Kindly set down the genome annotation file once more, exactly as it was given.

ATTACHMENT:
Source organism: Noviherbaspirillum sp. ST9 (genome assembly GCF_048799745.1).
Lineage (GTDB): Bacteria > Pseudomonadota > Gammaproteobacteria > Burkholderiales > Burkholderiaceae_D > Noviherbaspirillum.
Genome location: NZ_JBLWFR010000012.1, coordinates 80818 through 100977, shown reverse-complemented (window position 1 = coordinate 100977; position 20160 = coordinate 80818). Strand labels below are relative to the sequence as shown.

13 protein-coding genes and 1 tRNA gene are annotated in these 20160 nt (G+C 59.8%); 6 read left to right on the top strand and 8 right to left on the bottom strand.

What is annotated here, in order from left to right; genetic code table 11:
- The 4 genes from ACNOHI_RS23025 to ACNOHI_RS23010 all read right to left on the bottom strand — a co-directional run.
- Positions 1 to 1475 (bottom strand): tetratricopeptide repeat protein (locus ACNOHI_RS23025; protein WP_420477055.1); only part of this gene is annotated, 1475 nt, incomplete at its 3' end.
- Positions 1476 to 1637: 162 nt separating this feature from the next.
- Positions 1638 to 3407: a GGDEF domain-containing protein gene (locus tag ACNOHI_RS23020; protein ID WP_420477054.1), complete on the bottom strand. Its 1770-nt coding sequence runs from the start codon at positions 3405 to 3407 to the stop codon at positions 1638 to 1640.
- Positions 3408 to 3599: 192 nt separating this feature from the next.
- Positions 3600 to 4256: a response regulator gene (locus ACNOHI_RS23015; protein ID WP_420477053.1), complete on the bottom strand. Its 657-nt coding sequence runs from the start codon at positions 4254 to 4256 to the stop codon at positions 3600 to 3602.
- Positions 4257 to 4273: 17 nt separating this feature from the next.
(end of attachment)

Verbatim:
Source organism: Noviherbaspirillum sp. ST9 (genome assembly GCF_048799745.1).
Lineage (GTDB): Bacteria > Pseudomonadota > Gammaproteobacteria > Burkholderiales > Burkholderiaceae_D > Noviherbaspirillum.
Genome location: NZ_JBLWFR010000012.1, coordinates 80818 through 100977, shown reverse-complemented (window position 1 = coordinate 100977; position 20160 = coordinate 80818). Strand labels below are relative to the sequence as shown.

13 protein-coding genes and 1 tRNA gene are annotated in these 20160 nt (G+C 59.8%); 6 read left to right on the top strand and 8 right to left on the bottom strand.

What is annotated here, in order from left to right; genetic code table 11:
- The 4 genes from ACNOHI_RS23025 to ACNOHI_RS23010 all read right to left on the bottom strand — a co-directional run.
- Positions 1 to 1475 (bottom strand): tetratricopeptide repeat protein (locus ACNOHI_RS23025; protein WP_420477055.1); only part of this gene is annotated, 1475 nt, incomplete at its 3' end.
- Positions 1476 to 1637: 162 nt separating this feature from the next.
- Positions 1638 to 3407: a GGDEF domain-containing protein gene (locus tag ACNOHI_RS23020; protein ID WP_420477054.1), complete on the bottom strand. Its 1770-nt coding sequence runs from the start codon at positions 3405 to 3407 to the stop codon at positions 1638 to 1640.
- Positions 3408 to 3599: 192 nt separating this feature from the next.
- Positions 3600 to 4256: a response regulator gene (locus ACNOHI_RS23015; protein ID WP_420477053.1), complete on the bottom strand. Its 657-nt coding sequence runs from the start codon at positions 4254 to 4256 to the stop codon at positions 3600 to 3602.
- Positions 4257 to 4273: 17 nt separating this feature from the next.